WASHINGTON--It seems odd, but for John McCain it was a blessing to have the chance to bury questions about his dealings with lobbyists beneath an alleged sex scandal. The prurient part of the story was easy to deny, and voters are sick of sex scandals.
But even if the sex goes away, the underlying questions raised last week in the story for which The New York Times took such grief are unlikely to disappear. The McCain campaign’s sweeping denials may have been a bit too sweeping, and sex, in the end, is not what the story was really about.
The Times got into trouble largely because of the second paragraph of its Thursday story about the relationship between Vicki Iseman, a telecommunications lobbyist, and McCain, then the chairman of the Senate Commerce Committee.
Noting that McCain’s staff was anxious about their relationship in the run-up to McCain’s 2000 presidential campaign, the Times wrote: “A female lobbyist had been turning up with him at fundraisers, visiting his offices and accompanying him on a client’s corporate jet. Convinced the relationship had become romantic, some of his top advisers intervened to protect the candidate from himself...”
A story opening that way was inevitably going to be seen as being about sex, even though the Times had no corroboration of that “romantic” relationship. On Sunday, Clark Hoyt, the Times’ internal critic, observed that editors who claimed otherwise ignored “the scarlet elephant in the room.”
“A newspaper cannot begin a story about the all-but-certain Republican presidential nominee with the suggestion of an extramarital affair with an attractive lobbyist 31 years his junior and expect readers to focus on anything other than what most of them did,” Hoyt wrote. Exactly.
“The pity of it,” Hoyt added, “is that, without the sex, the Times was on to a good story.”
McCain’s denunciation of the sexual innuendo won him allies well beyond the world of Times-hating conservatives. Many fans of the Times (including this one) think journalists should stay away from the sex lives of politicians unless there is a truly compelling public reason for doing otherwise. Last year I urged that we ignore the escapades of Sen. David Vitter, R-La., precisely because it’s important to preserve, as much as possible, the distinction between the public and private lives of politicians.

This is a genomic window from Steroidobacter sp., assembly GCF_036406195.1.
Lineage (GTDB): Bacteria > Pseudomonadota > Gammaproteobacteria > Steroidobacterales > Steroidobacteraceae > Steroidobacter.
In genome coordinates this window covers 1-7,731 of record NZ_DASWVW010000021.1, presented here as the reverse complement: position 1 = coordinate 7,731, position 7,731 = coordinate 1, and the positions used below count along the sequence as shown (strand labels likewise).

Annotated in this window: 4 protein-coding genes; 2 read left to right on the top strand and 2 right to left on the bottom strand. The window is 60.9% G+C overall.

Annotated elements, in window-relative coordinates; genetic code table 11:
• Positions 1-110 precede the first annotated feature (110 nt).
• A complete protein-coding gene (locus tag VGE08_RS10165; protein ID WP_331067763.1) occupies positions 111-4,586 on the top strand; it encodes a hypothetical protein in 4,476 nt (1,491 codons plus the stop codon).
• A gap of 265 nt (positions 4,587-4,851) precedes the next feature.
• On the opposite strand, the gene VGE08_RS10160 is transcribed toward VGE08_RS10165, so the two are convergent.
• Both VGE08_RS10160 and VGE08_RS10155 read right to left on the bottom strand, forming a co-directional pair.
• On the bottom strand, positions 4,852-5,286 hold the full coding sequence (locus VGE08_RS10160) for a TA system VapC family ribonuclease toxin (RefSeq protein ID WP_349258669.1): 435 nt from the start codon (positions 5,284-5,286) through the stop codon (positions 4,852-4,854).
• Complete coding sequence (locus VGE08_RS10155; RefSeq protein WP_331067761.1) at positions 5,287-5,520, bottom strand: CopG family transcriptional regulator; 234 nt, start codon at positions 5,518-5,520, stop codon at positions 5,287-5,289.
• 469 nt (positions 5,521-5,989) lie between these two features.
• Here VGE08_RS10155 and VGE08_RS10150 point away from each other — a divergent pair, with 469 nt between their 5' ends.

But McCain’s denials didn’t stop at sex, and the story didn’t, either. On the same day the Times ran its account, The Washington Post ran its own story that stayed away from the “romantic” angle, but reported (as the Times also had) that McCain had written two letters to the Federal Communications Commission urging that it vote on the sale of a Pittsburgh television station to Paxson Communications, one of Iseman’s clients.
The Post wrote that at “the time he sent the first letter, McCain had flown on Paxson's corporate jet four times to appear at campaign events and had received $20,000 in campaign donations from Paxson and its law firm.
The second letter came on Dec. 10, a day after the company's jet ferried him to a Florida fundraiser that was held aboard a yacht in West Palm Beach.”
In denouncing the story, McCain’s campaign denied he had ever met with Lowell “Bud” Paxson, the president of the firm. But Paxson later told the Post he had met with McCain. More telling, Newsweek this weekend reported that McCain himself acknowledged in a 2002 deposition that he had met with Paxson.
As Newsweek wrote, “With his typically blunt, almost cheery way of admitting the sinfulness of man, including his own weaknesses, he acknowledged in the deposition that his relationship with Paxson ... would ‘absolutely’ look corrupt to the ordinary voter.”
And on Friday, the Post reported that while McCain may relish attacking lobbyists, many of the top officials of his campaign--including Rick Davis, his campaign manager, and Charlie Black, his chief political adviser--are themselves well-known lobbyists with long client lists.
Why does this matter? Many of us have praised McCain over the years for his reform work and his criticism of special-interest politics. His reformer image is one reason he’s so close to securing the Republican presidential nomination. It’s thus perfectly reasonable for journalists to explore how McCain’s strong words about lobbyists square with how he’s actually dealt with them.
The Times has been rightly chastised for improperly opening the door on McCain’s private life. But the window it opened on the candidate’s relationship with Washington’s special-interest world will not close any time soon, especially if McCain’s explanations keep raising new questions.E. J. DIONNE, JR. is a columnist for The Washington Post, a senior fellow at the Brookings Institution, and a professor at Georgetown University.
By E.J. Dionne, Jr.